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Auckland housing crisis is a South Auckland housing crisis is a Pacific housing crisis

First published on The Daily Blog - June 6 2014

A recent report by the OECD found New Zealand’s house prices to be the second most expensive relative to income in the developed world. Prime Minister John Key’s response was that there is no housing crisis in New Zealand. Unfortunately, two reports released last week suggest that Mr Key’s ‘crisis, what crisis?’ approach shows a lack of understanding of what is happening in many Auckland communities.

The Salvation Army’s just-released report on Pacific people is a mix of the good and the not-so-good. The good news is that Pacific participation in early childhood education has increased, as have NCEA level 1 pass rates. The not-so-good news is that improvements in education outcomes have not translated into increased employment and earnings. But the most dire statistic is that for housing: Pacific people have the lowest rates of home ownership of any group, at about 20%. In effect, every Pacific household formed since 2006 has moved into rented accommodation. Given the differences between incomes and house prices noted by the OECD, and the generally lower than average earnings of Pacific households, this trend looks set to continue.

The second report highlighting housing affordability focuses on transience (also known as residential mobility) among Auckland schoolchildren. Based on a survey of Auckland primary schools, the report looked at roll turnover rather than the movements of individual children. It found high rates of transience among Auckland schoolchildren, particularly those attending decile 1 schools. It also found a steep socioeconomic gradient for roll turnover, with children in high decile schools far less likely to change schools during the year.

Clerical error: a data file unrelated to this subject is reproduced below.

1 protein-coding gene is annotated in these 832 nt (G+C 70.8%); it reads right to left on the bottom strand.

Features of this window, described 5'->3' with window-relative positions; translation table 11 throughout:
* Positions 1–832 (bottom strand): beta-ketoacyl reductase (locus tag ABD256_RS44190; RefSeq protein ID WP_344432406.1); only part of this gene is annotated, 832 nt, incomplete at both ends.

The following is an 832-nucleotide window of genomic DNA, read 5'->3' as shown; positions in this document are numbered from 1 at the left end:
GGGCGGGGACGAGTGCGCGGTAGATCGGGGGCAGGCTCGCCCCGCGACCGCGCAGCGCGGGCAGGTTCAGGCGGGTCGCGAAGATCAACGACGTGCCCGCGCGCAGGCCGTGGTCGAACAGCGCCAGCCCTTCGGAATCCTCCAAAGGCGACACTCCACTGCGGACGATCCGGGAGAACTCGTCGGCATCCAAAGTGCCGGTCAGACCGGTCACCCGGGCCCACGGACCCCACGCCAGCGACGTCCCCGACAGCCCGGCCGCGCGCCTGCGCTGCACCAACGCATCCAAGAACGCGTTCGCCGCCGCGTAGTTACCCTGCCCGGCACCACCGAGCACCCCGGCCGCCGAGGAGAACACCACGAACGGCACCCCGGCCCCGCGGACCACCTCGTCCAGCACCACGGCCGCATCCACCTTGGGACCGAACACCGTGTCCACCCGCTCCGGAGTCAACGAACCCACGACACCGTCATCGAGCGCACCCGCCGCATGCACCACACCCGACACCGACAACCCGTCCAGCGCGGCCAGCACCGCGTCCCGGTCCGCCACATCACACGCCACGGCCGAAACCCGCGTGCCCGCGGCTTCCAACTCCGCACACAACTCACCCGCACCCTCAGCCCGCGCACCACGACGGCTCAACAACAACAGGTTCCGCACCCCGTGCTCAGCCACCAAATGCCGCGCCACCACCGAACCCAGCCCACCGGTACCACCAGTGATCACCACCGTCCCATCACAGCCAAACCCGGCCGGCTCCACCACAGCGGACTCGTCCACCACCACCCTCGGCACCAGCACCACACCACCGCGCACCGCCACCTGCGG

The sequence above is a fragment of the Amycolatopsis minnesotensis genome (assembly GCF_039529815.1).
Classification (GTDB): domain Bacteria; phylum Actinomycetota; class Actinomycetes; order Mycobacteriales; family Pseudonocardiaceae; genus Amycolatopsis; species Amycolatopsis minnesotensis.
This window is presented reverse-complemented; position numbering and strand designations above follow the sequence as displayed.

The findings of the CPAG report are not new. Officials were concerned about transience as far back as 1998; a 2003 CPAG report came to the same conclusion; and some very good reports by the New Zealand Council for Educational Research and Education Review Office in the mid-2000s also highlighted this problem. So why the lack of action?

As part of the CPAG survey, schools were asked what they thought lay behind high rates of transience. The most commonly cited reason was accommodation. Rented accommodation can be precarious for families, with families sometimes moving several times per year. As rents have increased in the last few years, families have also moved to cheaper accommodation if it is available.

One school observed that families were starting to crowd in together. This is consistent with the Salvation Army’s reports of increasing overcrowding and families living in cars. Given the well-established relationship between overcrowding and respiratory and infectious diseases in children, this is particularly alarming.

Families are also moving for reasons of employment. This is an age of welfare reform, and it seems families are moving around for work or risk having their benefits cut. Under the legislation, people must take up offered work, even if it is temporary or seasonal. It is easy to imagine families trapped in a cycle of low-paid work/shifting/working and shifting again, with all the stress and financial leakage such moves entail.

So why does housing matter? Because the evidence strongly indicates that transience and overcrowding have a negative impact on children’s education. There is no doubt schools try their very best to provide a safe and inclusive environment, but they have limited resources, and a family’s housing arrangements are beyond schools’ control. Study after study shows that educational and vocational outcomes are highly correlated to economic and family circumstances. That includes transience and homelessness.

Ill health also impacts on a child’s schooling. There is no way to gloss over the fact that children are sleeping in cars, garages, and are crammed with their families into single rooms in boarding houses, and that this is bad for their health, sometimes with consequences well into the future.

Can this be solved? Yes, with political will. There are a number of models for the provision of affordable housing. Unfortunately, they almost all involve the active involvement of central and/or local government. The payback for other Aucklanders is that an increased supply of housing will ease pressure on house prices for everyone else. Landlords might exit the market, but the houses won’t vanish.

The low rates of Pacific home ownership, and the transience and overcrowding among our most vulnerable families, tells us the Prime Minister is wrong. There is a housing crisis. Transience and infectious diseases including rheumatic fever must be seen for what they are: reflections of the chronic lack of decent, affordable housing. Auckland’s housing crisis is a South Auckland housing crisis, and that in turn is largely a Pacific housing crisis. Perhaps Mr Key is not looking in the right places.